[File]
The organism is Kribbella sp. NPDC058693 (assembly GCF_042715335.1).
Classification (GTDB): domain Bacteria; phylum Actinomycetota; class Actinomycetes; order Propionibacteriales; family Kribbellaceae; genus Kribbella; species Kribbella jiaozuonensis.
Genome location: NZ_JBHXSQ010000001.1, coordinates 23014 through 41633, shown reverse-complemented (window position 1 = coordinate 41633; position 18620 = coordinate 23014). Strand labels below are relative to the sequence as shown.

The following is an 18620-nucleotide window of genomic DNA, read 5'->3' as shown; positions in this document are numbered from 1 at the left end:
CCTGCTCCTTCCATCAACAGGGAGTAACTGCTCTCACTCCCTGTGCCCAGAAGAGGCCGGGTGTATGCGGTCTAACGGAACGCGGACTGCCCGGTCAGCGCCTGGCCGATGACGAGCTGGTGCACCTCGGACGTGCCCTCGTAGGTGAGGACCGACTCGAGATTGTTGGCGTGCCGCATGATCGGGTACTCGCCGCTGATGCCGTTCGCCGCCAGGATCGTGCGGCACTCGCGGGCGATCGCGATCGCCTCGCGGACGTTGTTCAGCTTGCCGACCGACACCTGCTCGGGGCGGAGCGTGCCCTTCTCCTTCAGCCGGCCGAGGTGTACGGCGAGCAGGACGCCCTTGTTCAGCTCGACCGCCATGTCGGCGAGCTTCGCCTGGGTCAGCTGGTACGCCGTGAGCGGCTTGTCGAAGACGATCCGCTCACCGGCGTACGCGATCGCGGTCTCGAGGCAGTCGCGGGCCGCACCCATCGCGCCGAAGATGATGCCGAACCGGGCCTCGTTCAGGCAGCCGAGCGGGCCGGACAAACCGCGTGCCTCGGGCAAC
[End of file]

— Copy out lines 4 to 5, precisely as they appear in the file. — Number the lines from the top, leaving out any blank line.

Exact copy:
The following is an 18620-nucleotide window of genomic DNA, read 5'->3' as shown; positions in this document are numbered from 1 at the left end:
CCTGCTCCTTCCATCAACAGGGAGTAACTGCTCTCACTCCCTGTGCCCAGAAGAGGCCGGGTGTATGCGGTCTAACGGAACGCGGACTGCCCGGTCAGCGCCTGGCCGATGACGAGCTGGTGCACCTCGGACGTGCCCTCGTAGGTGAGGACCGACTCGAGATTGTTGGCGTGCCGCATGATCGGGTACTCGCCGCTGATGCCGTTCGCCGCCAGGATCGTGCGGCACTCGCGGGCGATCGCGATCGCCTCGCGGACGTTGTTCAGCTTGCCGACCGACACCTGCTCGGGGCGGAGCGTGCCCTTCTCCTTCAGCCGGCCGAGGTGTACGGCGAGCAGGACGCCCTTGTTCAGCTCGACCGCCATGTCGGCGAGCTTCGCCTGGGTCAGCTGGTACGCCGTGAGCGGCTTGTCGAAGACGATCCGCTCACCGGCGTACGCGATCGCGGTCTCGAGGCAGTCGCGGGCCGCACCCATCGCGCCGAAGATGATGCCGAACCGGGCCTCGTTCAGGCAGCCGAGCGGGCCGGACAAACCGCGTGCCTCGGGCAAC